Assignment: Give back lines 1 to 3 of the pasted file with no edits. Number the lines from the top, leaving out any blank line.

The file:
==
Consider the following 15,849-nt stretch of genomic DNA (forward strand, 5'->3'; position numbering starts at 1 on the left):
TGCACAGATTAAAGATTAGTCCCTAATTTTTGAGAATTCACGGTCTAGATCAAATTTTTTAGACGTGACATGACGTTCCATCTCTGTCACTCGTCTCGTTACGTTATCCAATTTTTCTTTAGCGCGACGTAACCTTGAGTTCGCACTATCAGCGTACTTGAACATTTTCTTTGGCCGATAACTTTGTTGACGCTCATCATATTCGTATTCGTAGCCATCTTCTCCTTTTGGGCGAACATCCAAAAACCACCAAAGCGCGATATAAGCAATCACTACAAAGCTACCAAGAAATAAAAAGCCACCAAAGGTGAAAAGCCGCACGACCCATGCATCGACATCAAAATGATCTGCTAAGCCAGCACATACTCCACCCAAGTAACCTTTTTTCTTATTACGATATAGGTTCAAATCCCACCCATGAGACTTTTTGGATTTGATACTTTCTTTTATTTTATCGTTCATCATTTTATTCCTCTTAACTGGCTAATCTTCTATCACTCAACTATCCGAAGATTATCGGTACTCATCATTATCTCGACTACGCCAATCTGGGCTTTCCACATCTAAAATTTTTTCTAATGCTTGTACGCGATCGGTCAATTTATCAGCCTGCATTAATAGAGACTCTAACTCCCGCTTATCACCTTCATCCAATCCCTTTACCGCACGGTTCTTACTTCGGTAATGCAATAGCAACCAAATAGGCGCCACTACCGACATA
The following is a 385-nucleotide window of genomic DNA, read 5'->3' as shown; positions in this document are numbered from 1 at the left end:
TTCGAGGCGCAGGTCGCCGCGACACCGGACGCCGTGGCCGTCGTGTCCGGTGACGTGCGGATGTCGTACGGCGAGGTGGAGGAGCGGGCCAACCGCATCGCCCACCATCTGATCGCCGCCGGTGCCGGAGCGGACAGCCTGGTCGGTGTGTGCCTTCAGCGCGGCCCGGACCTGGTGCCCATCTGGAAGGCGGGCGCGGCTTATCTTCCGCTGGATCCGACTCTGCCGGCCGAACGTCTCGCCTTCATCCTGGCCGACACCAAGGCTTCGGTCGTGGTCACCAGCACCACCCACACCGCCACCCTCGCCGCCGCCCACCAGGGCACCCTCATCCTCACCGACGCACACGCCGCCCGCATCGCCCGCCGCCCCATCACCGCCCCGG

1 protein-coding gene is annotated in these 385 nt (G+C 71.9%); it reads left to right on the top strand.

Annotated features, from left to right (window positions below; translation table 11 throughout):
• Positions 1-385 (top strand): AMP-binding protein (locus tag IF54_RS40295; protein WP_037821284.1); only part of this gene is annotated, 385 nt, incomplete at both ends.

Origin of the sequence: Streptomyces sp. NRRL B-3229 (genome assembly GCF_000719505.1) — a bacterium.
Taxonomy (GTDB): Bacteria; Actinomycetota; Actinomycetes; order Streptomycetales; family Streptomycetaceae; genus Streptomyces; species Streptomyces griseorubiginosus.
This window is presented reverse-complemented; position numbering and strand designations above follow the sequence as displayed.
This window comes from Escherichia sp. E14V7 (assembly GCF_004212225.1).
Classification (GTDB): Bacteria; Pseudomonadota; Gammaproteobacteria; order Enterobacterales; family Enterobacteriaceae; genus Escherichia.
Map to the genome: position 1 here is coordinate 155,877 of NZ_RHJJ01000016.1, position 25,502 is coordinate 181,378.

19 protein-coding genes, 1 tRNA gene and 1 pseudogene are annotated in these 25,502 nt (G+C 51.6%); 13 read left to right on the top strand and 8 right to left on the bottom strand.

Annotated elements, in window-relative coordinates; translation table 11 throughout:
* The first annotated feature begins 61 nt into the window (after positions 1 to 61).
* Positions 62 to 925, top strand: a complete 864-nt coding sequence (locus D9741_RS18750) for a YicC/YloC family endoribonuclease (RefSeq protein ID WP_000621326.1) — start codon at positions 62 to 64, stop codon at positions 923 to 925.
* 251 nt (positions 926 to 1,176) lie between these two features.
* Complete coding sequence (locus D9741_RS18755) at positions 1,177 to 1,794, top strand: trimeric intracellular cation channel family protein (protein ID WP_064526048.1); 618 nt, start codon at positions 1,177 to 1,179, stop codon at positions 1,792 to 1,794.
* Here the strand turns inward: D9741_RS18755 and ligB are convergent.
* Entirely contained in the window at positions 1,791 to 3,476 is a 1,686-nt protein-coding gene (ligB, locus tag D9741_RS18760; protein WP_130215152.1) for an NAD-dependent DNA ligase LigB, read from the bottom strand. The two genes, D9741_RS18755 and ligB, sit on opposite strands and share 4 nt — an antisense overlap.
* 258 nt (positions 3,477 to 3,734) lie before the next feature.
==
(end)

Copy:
Consider the following 15,849-nt stretch of genomic DNA (forward strand, 5'->3'; position numbering starts at 1 on the left):
TGCACAGATTAAAGATTAGTCCCTAATTTTTGAGAATTCACGGTCTAGATCAAATTTTTTAGACGTGACATGACGTTCCATCTCTGTCACTCGTCTCGTTACGTTATCCAATTTTTCTTTAGCGCGACGTAACCTTGAGTTCGCACTATCAGCGTACTTGAACATTTTCTTTGGCCGATAACTTTGTTGACGCTCATCATATTCGTATTCGTAGCCATCTTCTCCTTTTGGGCGAACATCCAAAAACCACCAAAGCGCGATATAAGCAATCACTACAAAGCTACCAAGAAATAAAAAGCCACCAAAGGTGAAAAGCCGCACGACCCATGCATCGACATCAAAATGATCTGCTAAGCCAGCACATACTCCACCCAAGTAACCTTTTTTCTTATTACGATATAGGTTCAAATCCCACCCATGAGACTTTTTGGATTTGATACTTTCTTTTATTTTATCGTTCATCATTTTATTCCTCTTAACTGGCTAATCTTCTATCACTCAACTATCCGAAGATTATCGGTACTCATCATTATCTCGACTACGCCAATCTGGGCTTTCCACATCTAAAATTTTTTCTAATGCTTGTACGCGATCGGTCAATTTATCAGCCTGCATTAATAGAGACTCTAACTCCCGCTTATCACCTTCATCCAATCCCTTTACCGCACGGTTCTTACTTCGGTAATGCAATAGCAACCAAATAGGCGCCACTACCGACATA
The following is a 385-nucleotide window of genomic DNA, read 5'->3' as shown; positions in this document are numbered from 1 at the left end: